Natural Gas trades in a tight range around $2.50.
Traders see short-term reasons for sending Gas futures higher.
The US Dollar Index remains steady in the mid-103.00 area after a failed close overnight.
Natural Gas (XNG/USD) is off the lows after its steep decline throughout this week. Although supply is still very much solid and flowing, there are a few elements that are starting to worry traders. The biggest factor is the escalation of tensions in Yemen, with more strikes in the Red Sea, and Iran attacking Pakistan.
Meanwhile, the US Dollar (USD) is playing with fire after the Greenback has been on a tear all week. In the late hours of the US closing bell on Wednesday, the US Dollar Index (DXY) retreated and failed to hold ground above two important technical supports. This means that the lifecycle of this recent US Dollar strength could be short-lived.
Natural Gas is trading at $2.51 per MMBtu at the time of writing.
Natural Gas market movers: Worries on the summer for Europe
Frost in Texas and Louisiana is making it impossible to load US Liquified Natural Gas (LNG) onto carriers. This means some delay in deliveries in the short term even as warmer weather is expected to come in next week .
Europe looks well equipped to get through the winter for this year. However, not many deals have been put on the table to get Gas in over the summer to get ready for the next winter. The longer this takes, the bigger the risk of a shortfall for next year.
The situation in the Red Sea is entering a next level of heightened tensions with more attacks reported by US and UK forces in Yemen against Houthi rebels.
Next to that, Iran has sent several high members of its civil guard to Yemen to stand with the Houthi rebels while Iran itself has performed attacks against Pakistan.
At 15:30 GMT, the Energy Information Administration will release the weekly Gas Storage changes. Expectations are for a drawdown from 140 billion cubic metres to a drawdown of 164 billion cubic metres.
Natural Gas Technical Analysis: A bit too low
Natural Gas is trying to salvage a touch from its steep decline earlier this week. Seeing the above bullet points, the current level near $2.50 might be a bit too cheap. A risk premium to be added makes sense and could still come overtime, with a fair value seen near $2.70.
On the upside, Natural Gas is facing all the important Simple Moving Averages (SMA) as resistance levels. First up, nearby is the 200-day SMA near $2.75. Next up is the 55-day SMA at $2.85. Last but not least, the 100-day SMA is at $2.95, near $3.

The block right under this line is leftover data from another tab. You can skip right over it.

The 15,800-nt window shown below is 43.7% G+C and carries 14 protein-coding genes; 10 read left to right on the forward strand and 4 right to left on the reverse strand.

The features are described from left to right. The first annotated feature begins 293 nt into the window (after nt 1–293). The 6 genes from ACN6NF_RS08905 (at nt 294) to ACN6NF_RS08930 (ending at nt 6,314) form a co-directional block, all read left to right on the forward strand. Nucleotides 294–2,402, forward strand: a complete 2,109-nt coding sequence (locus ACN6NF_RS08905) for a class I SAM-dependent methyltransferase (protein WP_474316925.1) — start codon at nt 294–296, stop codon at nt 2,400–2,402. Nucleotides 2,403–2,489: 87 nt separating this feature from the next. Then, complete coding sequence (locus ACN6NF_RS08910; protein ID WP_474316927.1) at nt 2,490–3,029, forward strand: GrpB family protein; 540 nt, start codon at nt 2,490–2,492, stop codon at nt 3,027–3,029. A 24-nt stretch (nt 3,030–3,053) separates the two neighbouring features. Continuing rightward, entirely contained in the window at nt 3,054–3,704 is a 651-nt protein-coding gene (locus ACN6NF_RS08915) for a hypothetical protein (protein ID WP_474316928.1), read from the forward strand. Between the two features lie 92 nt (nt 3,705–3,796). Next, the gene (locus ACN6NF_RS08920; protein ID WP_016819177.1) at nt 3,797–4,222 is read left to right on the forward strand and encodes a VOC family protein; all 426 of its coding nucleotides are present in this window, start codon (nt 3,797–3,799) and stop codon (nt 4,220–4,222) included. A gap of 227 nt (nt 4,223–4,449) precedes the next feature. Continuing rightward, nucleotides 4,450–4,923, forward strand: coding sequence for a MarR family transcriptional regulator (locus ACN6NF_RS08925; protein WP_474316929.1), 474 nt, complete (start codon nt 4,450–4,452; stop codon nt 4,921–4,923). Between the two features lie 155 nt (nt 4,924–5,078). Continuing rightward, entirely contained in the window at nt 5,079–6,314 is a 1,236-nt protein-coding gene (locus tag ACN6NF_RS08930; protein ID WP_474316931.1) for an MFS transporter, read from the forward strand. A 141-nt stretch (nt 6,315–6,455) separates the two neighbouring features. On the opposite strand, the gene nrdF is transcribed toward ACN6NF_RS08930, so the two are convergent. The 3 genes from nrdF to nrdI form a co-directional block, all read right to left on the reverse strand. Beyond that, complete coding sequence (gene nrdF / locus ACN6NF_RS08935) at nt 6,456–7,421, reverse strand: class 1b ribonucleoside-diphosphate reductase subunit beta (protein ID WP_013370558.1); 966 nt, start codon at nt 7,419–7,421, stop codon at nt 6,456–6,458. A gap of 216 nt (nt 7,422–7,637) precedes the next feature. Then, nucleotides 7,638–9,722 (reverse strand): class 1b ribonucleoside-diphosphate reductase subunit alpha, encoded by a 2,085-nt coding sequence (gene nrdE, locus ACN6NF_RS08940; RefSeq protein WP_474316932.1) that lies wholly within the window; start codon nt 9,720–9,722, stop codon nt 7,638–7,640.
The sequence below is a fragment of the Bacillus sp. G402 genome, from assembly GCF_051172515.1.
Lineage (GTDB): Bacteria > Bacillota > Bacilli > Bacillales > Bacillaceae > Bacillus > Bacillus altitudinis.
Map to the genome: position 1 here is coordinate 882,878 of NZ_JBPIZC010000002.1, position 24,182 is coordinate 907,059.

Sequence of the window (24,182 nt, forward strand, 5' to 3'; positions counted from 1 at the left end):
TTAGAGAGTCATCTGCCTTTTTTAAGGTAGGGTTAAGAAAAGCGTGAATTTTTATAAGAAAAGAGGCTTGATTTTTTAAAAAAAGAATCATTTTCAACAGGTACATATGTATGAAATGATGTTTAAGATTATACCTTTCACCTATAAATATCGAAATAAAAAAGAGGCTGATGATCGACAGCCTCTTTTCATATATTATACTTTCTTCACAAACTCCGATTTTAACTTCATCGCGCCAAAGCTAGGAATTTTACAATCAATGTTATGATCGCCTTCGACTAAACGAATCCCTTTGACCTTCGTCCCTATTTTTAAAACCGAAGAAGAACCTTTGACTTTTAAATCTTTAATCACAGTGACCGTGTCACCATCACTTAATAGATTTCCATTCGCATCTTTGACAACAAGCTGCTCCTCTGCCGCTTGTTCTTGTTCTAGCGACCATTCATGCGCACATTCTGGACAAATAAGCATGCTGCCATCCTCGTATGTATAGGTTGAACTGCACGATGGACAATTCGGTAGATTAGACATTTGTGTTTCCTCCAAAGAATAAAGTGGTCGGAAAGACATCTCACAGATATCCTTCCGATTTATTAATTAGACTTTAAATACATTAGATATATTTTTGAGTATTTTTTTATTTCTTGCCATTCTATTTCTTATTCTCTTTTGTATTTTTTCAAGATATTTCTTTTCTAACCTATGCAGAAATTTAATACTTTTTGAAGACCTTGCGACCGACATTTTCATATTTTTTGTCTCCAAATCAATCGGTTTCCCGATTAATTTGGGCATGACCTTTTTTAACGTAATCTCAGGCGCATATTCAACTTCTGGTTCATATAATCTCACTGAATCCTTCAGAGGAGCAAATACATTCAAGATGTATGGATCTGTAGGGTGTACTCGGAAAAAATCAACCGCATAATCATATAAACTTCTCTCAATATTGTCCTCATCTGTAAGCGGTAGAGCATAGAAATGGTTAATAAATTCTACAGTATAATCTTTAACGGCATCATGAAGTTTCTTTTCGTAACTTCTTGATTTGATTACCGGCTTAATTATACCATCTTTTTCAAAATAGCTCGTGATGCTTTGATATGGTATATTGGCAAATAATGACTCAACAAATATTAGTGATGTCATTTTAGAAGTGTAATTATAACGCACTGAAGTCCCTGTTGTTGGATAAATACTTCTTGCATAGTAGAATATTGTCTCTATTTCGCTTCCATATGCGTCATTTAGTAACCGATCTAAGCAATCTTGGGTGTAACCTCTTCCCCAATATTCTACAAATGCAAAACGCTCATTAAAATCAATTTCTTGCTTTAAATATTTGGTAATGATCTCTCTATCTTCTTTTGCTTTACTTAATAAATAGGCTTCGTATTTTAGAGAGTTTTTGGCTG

The ascending trend line broke earlier this week and already triggered firm rejection on Wednesday at the top side. Support near $2.47 is held for now. In case Gas prices fall further, expect to see a full swing decline towards $2.20 and test the low of December.
XNG/USD (Daily Chart)
Natural Gas FAQs
Supply and demand dynamics are a key factor influencing Natural Gas prices, and are themselves influenced by global economic growth, industrial activity, population growth, production levels, and inventories. The weather impacts Natural Gas prices because more Gas is used during cold winters and hot summers for heating and cooling. Competition from other energy sources impacts prices as consumers may switch to cheaper sources. Geopolitical events are factors as exemplified by the war in Ukraine. Government policies relating to extraction, transportation, and environmental issues also impact prices.
The main economic release influencing Natural Gas prices is the weekly inventory bulletin from the Energy Information Administration (EIA), a US government agency that produces US gas market data. The EIA Gas bulletin usually comes out on Thursday at 14:30 GMT, a day after the EIA publishes its weekly Oil bulletin. Economic data from large consumers of Natural Gas can impact supply and demand, the largest of which include China, Germany and Japan. Natural Gas is primarily priced and traded in US Dollars, thus economic releases impacting the US Dollar are also factors.
The US Dollar is the world’s reserve currency and most commodities, including Natural Gas are priced and traded on international markets in US Dollars. As such, the value of the US Dollar is a factor in the price of Natural Gas, because if the Dollar strengthens it means less Dollars are required to buy the same volume of Gas (the price falls), and vice versa if USD strengthens.